M. Giant's
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Monday, May 17, 2004  

Music for the Masses

So I want to thank everyone who came out to our gig on Saturday night, but I can't because there were so goddamn many of you.

Seriously, I didn't realize we were going to end up packing you all in like processed cheese food. I apologize for any discomfort you may have experienced. If it makes you feel any better, I really didn't have any more personal space than you did, probably. Unless you were in that group of eight people sitting at the four-top, in which case there would have been no room at all for my amp.

This was easily our biggest crowd yet. Trash tried to count it several times, but then people kept standing up or moving around or blocking her view, so she ended up estimating about eighty or ninety, in a space that comfortably seats about fifty. It was standing room only, until there was no room to stand any more.

I wonder how the owner took all this. On the one hand, there were a huge number of potential customers. On the other, only a small percentage were actually able to reach the coffee bar. A good three-quarters of our audience was in a position where the only way they were going to get something to drink would be if a barista squirted it at them through a hose.

And this was about forty-five minutes before we were supposed to start.

We'd been telling everyone we'd go on around nine p.m., but come 8:15, people were already in place, and there didn't seem to be much room for newcomers (an assessment that soon turned out to be spectacularly wrong), so we figured we'd better start early rather than make a full room wait until nine. If we had waited, as full as it got, there would have been a riot, and there's nothing worse than rioting hippie acoustic folk fans.

And then there were the people who came in just to get coffee, got it, and turned around and left. They'd come in and wonder where the hell their quiet corner coffee shop had gotten to. I actually heard one woman say to her friends, "Go. Quickly." As if the place were on fire.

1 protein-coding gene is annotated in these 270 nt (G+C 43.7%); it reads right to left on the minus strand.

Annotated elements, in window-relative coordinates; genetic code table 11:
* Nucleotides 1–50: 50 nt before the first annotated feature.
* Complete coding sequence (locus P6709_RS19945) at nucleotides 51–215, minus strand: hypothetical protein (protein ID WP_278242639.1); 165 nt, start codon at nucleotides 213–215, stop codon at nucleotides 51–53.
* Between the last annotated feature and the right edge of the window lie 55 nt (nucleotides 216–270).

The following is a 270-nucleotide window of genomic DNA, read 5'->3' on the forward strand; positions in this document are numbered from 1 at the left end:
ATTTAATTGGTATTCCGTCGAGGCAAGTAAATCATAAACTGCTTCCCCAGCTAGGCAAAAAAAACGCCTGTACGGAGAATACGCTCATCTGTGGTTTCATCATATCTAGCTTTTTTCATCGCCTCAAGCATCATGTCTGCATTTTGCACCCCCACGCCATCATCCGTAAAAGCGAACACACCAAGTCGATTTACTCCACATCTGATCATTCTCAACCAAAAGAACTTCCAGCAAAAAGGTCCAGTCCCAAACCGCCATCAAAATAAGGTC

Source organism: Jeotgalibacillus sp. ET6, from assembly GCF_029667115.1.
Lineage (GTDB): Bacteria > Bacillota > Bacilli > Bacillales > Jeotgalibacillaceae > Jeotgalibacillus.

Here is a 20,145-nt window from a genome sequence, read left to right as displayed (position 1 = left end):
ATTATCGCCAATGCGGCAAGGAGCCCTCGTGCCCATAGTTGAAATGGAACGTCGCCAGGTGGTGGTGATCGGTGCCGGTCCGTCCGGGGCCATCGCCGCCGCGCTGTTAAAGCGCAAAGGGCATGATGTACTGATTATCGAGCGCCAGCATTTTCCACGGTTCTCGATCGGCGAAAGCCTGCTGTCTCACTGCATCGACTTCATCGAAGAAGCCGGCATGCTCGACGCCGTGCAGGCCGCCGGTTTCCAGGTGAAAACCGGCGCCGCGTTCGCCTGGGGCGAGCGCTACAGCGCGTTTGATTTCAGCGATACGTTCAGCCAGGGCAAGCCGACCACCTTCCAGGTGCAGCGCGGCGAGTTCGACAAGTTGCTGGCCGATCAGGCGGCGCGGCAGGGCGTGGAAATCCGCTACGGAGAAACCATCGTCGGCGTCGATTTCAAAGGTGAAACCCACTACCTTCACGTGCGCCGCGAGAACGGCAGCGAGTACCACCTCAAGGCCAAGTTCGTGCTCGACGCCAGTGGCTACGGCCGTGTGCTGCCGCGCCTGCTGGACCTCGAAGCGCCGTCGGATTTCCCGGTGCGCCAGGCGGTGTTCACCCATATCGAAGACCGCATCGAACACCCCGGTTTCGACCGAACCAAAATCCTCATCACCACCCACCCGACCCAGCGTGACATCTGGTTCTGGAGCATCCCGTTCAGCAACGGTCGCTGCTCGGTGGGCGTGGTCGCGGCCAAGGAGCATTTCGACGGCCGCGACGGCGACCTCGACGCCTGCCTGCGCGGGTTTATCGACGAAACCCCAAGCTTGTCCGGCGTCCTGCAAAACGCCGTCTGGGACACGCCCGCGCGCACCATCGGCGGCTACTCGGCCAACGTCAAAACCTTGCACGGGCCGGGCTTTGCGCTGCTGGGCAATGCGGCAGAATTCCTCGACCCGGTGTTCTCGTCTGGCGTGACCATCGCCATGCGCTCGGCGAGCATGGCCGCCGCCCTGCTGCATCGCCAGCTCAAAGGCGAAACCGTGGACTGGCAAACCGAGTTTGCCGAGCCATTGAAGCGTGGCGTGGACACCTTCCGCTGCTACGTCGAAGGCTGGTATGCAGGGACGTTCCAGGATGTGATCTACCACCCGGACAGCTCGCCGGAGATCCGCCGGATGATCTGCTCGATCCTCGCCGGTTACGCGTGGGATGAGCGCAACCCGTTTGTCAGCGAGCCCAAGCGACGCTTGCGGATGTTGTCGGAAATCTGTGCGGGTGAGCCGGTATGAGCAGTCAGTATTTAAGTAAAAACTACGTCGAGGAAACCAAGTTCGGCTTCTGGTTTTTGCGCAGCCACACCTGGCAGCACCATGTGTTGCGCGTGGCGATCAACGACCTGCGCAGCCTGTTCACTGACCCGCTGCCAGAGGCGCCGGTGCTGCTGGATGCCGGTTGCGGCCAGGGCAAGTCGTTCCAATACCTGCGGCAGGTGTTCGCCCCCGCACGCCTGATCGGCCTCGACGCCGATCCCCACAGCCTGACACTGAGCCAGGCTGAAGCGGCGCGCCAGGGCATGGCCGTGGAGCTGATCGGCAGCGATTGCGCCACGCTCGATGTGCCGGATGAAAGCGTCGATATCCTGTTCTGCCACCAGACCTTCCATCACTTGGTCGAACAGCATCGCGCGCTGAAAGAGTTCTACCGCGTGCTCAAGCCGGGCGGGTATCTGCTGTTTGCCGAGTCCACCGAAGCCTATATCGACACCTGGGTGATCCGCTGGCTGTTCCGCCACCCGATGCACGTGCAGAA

Which really would have sucked, given the population density in there. As a person who has written about fires at music venues before, I was glad that this place had both a front and back entrance that were clearly marked and not terribly inaccessible. Even so, in a crowded situation like that, one needs to have an emergency escape plan in place and ready to implement.

I was glad of the huge plate-glass window immediately behind the stage. It's a storefront-type window that faces out towards Snelling Avenue, and it runs almost the entire width of the coffee shop. My escape plan was that if somebody anywhere in the place accidentally set fire to a napkin, or spontaneously combusted, or began smoking too vigorously, I'd stand up, pick up my amp, and hurl it out onto the sidewalk. It weighs sixty-five pounds, so I was confident that it would make a sizable hole. Which I would then be prepared to widen by reaming my bass guitar around in it, if necessary.

The plan underwent a few evolutionary changes as the night progressed. Would I be able to pick up my amp in time to avoid the crush of people pouring towards the front door in flames, or should I just skip the amp altogether and just club the window out with my bass? And should I smash the window at all? While doing so would allow smoke and toxic fumes to escape, it would also allow more oxygen in to feed the hypothetical fire. I just don't have the training to make that kind of call. What tipped the decision for me was the fact that the front door opens inward. So I decided that making room for fifteen people to exit at one time could only be a net benefit.

I might not have even been thinking about this, because there were only one or two people between me and the front door at any given time anyway. However, since the audience included my wife, my parents, and (judging by a few comments that Trash overheard) at least a few Velcrometer readers, I felt a certain obligation to not abandon them to roast alive. More than usual, I mean.

Luck was with us, however, because the issue never came up. Since our entire pyrotechnic display consists of Will shifting the metal face of his resonator guitar under the track lighting, there probably wasn't much risk of it.

Fortunately, our next gig will be outdoors, so we won't need to worry so much about overcrowding. If there's a fire, nobody need be trapped anywhere. But I should probably come up with an emergency plan in the event of hail the size of beer cans.

Today's best search phrase: "Clogging cue sheets and funky lawn mower." This is why you store your cue sheets separately from your lawn mower. This is just common sense, people.

posted by M. Giant 8:42 PM 0 comments


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